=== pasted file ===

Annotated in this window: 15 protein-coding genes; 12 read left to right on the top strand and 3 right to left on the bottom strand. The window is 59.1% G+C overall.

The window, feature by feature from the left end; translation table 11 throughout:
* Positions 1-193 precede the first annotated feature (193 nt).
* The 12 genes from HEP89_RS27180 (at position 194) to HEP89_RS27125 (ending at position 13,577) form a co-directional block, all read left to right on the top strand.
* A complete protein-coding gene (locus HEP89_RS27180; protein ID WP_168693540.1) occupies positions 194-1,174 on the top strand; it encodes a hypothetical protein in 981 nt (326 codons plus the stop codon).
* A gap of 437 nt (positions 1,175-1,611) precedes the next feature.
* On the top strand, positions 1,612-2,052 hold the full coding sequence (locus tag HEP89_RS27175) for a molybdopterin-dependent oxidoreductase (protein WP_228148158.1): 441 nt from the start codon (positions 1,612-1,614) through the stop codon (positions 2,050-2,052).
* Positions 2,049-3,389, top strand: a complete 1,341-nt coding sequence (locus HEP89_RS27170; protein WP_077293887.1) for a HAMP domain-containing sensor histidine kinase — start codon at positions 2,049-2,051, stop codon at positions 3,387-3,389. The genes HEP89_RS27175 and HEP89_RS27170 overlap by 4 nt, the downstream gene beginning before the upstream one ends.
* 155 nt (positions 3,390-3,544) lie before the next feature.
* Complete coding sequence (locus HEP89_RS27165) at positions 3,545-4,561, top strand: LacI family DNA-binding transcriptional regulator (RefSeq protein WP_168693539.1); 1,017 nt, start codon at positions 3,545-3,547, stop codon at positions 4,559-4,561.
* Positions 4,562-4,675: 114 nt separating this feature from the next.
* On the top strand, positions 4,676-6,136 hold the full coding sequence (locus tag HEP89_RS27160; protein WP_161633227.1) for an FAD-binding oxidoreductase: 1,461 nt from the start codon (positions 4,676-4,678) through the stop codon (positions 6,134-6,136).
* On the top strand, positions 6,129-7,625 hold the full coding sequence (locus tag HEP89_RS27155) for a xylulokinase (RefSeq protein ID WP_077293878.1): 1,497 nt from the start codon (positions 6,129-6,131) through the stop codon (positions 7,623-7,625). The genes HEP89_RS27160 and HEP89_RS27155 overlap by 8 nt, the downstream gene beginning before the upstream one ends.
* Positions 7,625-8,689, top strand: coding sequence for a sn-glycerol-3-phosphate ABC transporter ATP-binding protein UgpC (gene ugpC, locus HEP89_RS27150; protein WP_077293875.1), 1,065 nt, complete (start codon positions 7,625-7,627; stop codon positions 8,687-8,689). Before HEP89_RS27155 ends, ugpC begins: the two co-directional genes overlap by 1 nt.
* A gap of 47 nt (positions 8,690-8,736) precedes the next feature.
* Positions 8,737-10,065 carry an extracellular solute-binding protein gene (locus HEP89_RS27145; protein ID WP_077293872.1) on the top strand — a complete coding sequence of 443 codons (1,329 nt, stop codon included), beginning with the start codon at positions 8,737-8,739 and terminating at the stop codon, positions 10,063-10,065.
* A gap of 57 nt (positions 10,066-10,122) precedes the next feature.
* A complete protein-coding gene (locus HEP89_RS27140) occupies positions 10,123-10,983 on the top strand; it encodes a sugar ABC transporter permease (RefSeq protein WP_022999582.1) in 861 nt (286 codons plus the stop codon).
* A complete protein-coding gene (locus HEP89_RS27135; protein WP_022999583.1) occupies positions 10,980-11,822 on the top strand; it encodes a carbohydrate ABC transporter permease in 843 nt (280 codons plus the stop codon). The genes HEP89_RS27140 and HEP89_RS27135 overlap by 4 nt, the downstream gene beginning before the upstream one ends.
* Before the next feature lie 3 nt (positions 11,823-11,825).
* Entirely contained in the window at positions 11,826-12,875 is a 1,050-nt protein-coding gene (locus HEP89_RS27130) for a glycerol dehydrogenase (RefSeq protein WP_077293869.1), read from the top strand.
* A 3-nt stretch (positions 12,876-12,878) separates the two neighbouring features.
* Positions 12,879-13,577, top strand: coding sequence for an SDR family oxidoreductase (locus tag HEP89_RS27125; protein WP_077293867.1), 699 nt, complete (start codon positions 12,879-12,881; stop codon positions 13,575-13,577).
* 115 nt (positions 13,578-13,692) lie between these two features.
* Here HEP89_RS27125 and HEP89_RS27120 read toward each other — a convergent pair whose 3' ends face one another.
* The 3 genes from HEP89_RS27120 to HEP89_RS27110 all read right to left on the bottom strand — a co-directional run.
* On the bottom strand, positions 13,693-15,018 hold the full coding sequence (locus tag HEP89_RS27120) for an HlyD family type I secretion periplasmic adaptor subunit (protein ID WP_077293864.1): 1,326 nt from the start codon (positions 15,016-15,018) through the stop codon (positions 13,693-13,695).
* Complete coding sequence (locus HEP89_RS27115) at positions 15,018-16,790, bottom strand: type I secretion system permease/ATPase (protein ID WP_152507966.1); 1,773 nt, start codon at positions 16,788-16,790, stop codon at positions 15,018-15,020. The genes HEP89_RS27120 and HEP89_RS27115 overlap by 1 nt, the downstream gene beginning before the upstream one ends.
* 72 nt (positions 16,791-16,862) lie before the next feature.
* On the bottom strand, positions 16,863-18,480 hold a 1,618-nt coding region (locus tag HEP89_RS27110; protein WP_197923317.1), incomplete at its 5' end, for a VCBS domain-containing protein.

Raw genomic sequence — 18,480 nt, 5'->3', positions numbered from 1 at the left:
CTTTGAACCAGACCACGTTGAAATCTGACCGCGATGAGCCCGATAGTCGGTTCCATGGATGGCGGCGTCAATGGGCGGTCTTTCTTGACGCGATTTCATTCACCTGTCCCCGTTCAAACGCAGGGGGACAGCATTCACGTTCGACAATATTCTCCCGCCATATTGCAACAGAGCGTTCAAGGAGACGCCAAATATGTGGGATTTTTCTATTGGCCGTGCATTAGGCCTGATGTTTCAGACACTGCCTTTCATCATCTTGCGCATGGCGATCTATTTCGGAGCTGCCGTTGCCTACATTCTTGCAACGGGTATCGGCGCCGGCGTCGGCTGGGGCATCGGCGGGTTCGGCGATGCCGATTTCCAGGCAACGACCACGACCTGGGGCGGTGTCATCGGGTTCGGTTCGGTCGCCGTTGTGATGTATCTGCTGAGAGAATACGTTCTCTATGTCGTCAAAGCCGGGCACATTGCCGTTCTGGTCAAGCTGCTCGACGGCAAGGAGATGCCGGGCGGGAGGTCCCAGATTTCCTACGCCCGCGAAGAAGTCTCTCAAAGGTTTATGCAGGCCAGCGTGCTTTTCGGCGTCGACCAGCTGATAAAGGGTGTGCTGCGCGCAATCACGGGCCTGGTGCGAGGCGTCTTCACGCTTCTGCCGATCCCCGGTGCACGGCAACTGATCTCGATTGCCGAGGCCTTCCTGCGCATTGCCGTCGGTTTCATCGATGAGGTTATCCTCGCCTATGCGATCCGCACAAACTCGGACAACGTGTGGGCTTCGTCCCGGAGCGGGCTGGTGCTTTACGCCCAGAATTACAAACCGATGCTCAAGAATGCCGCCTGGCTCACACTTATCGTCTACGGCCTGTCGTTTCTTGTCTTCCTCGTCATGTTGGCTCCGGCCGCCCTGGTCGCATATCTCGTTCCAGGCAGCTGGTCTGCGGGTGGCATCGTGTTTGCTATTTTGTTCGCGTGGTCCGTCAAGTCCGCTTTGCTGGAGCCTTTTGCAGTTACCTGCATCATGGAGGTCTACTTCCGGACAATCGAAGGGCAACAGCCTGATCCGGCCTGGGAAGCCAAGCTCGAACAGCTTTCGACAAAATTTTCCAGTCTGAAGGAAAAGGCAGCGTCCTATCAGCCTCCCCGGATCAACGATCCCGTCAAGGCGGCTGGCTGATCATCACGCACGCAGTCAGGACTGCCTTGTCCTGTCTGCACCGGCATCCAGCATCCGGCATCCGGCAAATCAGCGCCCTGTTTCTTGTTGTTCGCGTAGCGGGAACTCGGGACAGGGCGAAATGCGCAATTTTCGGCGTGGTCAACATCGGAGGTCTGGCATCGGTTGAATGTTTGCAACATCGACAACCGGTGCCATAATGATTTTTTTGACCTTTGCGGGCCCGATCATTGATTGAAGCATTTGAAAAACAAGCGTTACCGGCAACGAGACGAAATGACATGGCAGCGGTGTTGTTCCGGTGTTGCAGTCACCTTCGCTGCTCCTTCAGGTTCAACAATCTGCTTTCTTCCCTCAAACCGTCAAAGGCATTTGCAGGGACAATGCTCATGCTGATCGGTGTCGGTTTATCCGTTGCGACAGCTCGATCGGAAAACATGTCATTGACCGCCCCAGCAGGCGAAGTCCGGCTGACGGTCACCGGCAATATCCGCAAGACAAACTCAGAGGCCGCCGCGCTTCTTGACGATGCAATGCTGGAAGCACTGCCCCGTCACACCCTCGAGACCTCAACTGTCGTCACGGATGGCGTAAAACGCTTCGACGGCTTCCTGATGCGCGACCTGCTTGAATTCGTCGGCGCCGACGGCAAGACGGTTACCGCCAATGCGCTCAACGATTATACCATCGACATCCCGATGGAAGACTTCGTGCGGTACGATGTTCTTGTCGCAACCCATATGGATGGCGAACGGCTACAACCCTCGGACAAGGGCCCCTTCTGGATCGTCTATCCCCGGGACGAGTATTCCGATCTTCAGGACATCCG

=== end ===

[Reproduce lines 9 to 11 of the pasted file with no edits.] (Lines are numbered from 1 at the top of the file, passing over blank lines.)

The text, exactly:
* 155 nt (positions 3,390-3,544) lie before the next feature.
* Complete coding sequence (locus HEP89_RS27165) at positions 3,545-4,561, top strand: LacI family DNA-binding transcriptional regulator (RefSeq protein WP_168693539.1); 1,017 nt, start codon at positions 3,545-3,547, stop codon at positions 4,559-4,561.
* Positions 4,562-4,675: 114 nt separating this feature from the next.